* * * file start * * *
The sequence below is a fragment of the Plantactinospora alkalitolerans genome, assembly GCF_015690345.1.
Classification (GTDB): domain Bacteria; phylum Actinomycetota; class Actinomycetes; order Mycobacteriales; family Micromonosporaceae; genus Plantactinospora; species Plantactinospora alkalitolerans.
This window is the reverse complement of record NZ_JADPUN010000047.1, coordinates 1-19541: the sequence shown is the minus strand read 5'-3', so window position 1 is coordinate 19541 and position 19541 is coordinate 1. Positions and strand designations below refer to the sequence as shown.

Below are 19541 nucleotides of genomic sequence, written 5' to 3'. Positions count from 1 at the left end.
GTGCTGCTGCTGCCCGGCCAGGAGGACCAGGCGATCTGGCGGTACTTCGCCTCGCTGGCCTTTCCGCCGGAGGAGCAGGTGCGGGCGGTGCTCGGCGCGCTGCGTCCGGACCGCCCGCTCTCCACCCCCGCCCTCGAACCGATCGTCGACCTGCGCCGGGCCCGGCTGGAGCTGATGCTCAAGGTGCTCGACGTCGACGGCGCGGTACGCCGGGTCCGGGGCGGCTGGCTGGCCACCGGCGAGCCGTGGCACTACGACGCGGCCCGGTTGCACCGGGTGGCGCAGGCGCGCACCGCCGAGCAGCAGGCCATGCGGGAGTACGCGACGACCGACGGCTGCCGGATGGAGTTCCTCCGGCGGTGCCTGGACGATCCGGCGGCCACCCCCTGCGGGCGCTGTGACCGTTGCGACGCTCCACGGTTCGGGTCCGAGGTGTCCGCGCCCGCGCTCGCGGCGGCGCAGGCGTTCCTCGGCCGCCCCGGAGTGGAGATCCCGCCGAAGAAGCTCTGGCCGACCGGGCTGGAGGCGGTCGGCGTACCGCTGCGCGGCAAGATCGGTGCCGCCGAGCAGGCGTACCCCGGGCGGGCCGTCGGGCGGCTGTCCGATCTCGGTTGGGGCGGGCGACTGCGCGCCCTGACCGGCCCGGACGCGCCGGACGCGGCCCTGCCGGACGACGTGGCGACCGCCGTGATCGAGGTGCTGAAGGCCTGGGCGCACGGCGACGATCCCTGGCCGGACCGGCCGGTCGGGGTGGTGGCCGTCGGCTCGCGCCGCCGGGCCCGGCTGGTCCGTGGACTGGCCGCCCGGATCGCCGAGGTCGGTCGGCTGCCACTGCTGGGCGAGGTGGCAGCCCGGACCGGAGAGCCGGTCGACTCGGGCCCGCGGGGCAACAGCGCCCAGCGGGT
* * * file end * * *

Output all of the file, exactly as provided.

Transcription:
The sequence below is a fragment of the Plantactinospora alkalitolerans genome, assembly GCF_015690345.1.
Classification (GTDB): domain Bacteria; phylum Actinomycetota; class Actinomycetes; order Mycobacteriales; family Micromonosporaceae; genus Plantactinospora; species Plantactinospora alkalitolerans.
This window is the reverse complement of record NZ_JADPUN010000047.1, coordinates 1-19541: the sequence shown is the minus strand read 5'-3', so window position 1 is coordinate 19541 and position 19541 is coordinate 1. Positions and strand designations below refer to the sequence as shown.

Below are 19541 nucleotides of genomic sequence, written 5' to 3'. Positions count from 1 at the left end.
GTGCTGCTGCTGCCCGGCCAGGAGGACCAGGCGATCTGGCGGTACTTCGCCTCGCTGGCCTTTCCGCCGGAGGAGCAGGTGCGGGCGGTGCTCGGCGCGCTGCGTCCGGACCGCCCGCTCTCCACCCCCGCCCTCGAACCGATCGTCGACCTGCGCCGGGCCCGGCTGGAGCTGATGCTCAAGGTGCTCGACGTCGACGGCGCGGTACGCCGGGTCCGGGGCGGCTGGCTGGCCACCGGCGAGCCGTGGCACTACGACGCGGCCCGGTTGCACCGGGTGGCGCAGGCGCGCACCGCCGAGCAGCAGGCCATGCGGGAGTACGCGACGACCGACGGCTGCCGGATGGAGTTCCTCCGGCGGTGCCTGGACGATCCGGCGGCCACCCCCTGCGGGCGCTGTGACCGTTGCGACGCTCCACGGTTCGGGTCCGAGGTGTCCGCGCCCGCGCTCGCGGCGGCGCAGGCGTTCCTCGGCCGCCCCGGAGTGGAGATCCCGCCGAAGAAGCTCTGGCCGACCGGGCTGGAGGCGGTCGGCGTACCGCTGCGCGGCAAGATCGGTGCCGCCGAGCAGGCGTACCCCGGGCGGGCCGTCGGGCGGCTGTCCGATCTCGGTTGGGGCGGGCGACTGCGCGCCCTGACCGGCCCGGACGCGCCGGACGCGGCCCTGCCGGACGACGTGGCGACCGCCGTGATCGAGGTGCTGAAGGCCTGGGCGCACGGCGACGATCCCTGGCCGGACCGGCCGGTCGGGGTGGTGGCCGTCGGCTCGCGCCGCCGGGCCCGGCTGGTCCGTGGACTGGCCGCCCGGATCGCCGAGGTCGGTCGGCTGCCACTGCTGGGCGAGGTGGCAGCCCGGACCGGAGAGCCGGTCGACTCGGGCCCGCGGGGCAACAGCGCCCAGCGGGT